Comic Writer – Comics get no respect. They aren’t “art” they’re for kids. They are used more for inspiration. But comics are looked down on, at least in this country.
In terms of “respect” I’d go this way;
Book Author – These guys have actual names. Stephen King, Michael Crichton, Thomas Wolfe. Everyone knows those names.
Screenwriter – What they lack in name recognition they make up for in terms of money. We respect wealth in this country, thus screenwriters come next.
Television Writer – Ditto.
Magazine Journalist – These writers make good money and can possibly become TV personalities, especially if you work for a music magazine. You can also score book deals, which could place you atop the list. This is considered a career.
Newspaper Journalist – More hard work, not as much money. Thought of as “old fashioned.” But still get respect. They only get fame when they mess up or break a huge story. They can become magazine or book authors. And in some rare cases (David Simon) even become television writers. This is considered a career.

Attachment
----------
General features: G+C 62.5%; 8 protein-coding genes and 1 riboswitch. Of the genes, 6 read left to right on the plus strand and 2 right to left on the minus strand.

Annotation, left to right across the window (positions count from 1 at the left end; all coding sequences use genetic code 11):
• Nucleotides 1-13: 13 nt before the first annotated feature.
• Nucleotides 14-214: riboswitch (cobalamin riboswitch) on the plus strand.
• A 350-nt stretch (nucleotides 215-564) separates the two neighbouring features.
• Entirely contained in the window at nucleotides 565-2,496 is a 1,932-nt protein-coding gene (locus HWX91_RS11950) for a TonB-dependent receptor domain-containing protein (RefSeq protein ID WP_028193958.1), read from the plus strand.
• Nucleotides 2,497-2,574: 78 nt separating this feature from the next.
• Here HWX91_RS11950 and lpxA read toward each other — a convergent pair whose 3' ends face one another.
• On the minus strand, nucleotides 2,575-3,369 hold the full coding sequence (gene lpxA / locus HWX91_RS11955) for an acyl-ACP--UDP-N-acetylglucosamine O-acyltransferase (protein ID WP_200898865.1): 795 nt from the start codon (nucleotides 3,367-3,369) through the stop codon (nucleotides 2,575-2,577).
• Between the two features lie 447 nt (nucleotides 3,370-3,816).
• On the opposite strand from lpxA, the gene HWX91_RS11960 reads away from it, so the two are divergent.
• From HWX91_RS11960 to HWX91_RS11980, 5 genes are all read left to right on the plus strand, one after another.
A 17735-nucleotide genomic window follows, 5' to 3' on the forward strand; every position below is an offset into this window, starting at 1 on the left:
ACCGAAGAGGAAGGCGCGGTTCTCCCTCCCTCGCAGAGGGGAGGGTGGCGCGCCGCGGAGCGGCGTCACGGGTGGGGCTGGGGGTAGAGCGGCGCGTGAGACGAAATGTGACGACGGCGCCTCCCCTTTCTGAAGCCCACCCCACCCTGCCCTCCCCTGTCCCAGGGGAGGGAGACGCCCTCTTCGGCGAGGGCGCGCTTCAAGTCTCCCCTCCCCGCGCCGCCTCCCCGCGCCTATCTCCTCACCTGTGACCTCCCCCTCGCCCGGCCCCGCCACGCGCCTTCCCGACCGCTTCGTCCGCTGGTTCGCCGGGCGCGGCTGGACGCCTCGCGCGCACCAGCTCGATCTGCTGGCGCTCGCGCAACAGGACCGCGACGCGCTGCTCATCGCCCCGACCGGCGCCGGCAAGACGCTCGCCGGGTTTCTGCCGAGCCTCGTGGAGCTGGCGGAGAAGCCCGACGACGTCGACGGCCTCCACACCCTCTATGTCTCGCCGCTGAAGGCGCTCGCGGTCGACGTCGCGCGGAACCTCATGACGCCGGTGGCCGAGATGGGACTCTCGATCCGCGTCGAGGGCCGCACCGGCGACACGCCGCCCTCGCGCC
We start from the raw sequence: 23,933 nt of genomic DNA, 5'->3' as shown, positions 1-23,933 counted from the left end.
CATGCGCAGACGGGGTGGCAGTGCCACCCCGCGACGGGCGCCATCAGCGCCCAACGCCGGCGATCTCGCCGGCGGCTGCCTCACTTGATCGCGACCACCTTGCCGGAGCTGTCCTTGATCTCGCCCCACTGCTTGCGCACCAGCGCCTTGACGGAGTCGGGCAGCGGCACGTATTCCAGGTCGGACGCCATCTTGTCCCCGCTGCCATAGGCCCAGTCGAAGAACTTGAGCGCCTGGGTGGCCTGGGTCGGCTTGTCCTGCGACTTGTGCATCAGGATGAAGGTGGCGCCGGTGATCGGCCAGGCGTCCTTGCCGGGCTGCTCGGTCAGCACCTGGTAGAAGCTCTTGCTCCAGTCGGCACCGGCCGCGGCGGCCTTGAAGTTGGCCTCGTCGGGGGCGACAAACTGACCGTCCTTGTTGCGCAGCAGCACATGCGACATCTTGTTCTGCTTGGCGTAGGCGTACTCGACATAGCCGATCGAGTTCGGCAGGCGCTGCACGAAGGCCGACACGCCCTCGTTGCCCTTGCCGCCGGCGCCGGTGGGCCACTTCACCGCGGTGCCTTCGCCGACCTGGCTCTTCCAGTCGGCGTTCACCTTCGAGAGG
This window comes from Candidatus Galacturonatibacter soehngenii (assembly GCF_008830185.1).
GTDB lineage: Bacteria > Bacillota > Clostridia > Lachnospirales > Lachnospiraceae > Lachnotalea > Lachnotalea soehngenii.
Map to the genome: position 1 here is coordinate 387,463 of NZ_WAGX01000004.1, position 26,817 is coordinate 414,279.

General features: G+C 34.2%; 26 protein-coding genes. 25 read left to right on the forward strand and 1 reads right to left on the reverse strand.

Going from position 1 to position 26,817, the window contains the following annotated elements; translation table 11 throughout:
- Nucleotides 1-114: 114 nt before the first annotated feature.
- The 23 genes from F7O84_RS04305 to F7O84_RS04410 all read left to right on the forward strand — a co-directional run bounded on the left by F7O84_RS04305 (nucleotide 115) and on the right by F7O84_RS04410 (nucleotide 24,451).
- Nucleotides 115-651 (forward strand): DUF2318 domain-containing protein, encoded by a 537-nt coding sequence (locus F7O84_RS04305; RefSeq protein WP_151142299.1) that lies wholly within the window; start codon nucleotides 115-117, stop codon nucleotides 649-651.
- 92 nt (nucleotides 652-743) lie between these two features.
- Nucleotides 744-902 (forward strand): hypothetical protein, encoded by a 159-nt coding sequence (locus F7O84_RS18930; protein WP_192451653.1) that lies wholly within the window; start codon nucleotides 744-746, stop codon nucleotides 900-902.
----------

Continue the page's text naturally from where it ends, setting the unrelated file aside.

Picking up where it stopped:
Advertising – This is a career. The pay is also good. It’s respectable, but not your work isn’t too well known.
Comic Strip Writer – A successful strip can be huge. Comic Strips can be described as; cutting edge, political, adult minded, topical or even serious. People will look forward to your work, and even seek your strip to make their day better. Plus some strips make it to the small or large screen. And collections are often published.
Greeting Card Author – I’m just saying, more people have a point of reference with Greeting Cards than with Comic Books.
Comic Book Writer – People think comic books are for kids. This isn’t a “respectable” career. If “outsiders” mock readers condescendingly when they profess their love for genre, imagine how much respect someone who actually writes it would get? Gerry Conway may have created Firestorm but I’m betting that when people meet him he volunteers his Law & Order: Criminal Intent writing as a point of reference. The same thing with James “Starman” Robinson and League of Extraordinary Gentlemen.
Now again, this isn’t really how I feel, this is how I think the general public feels. I know the looks I get when I mention that I’d like to write comic books, compared to all of the other things that I’ve listed.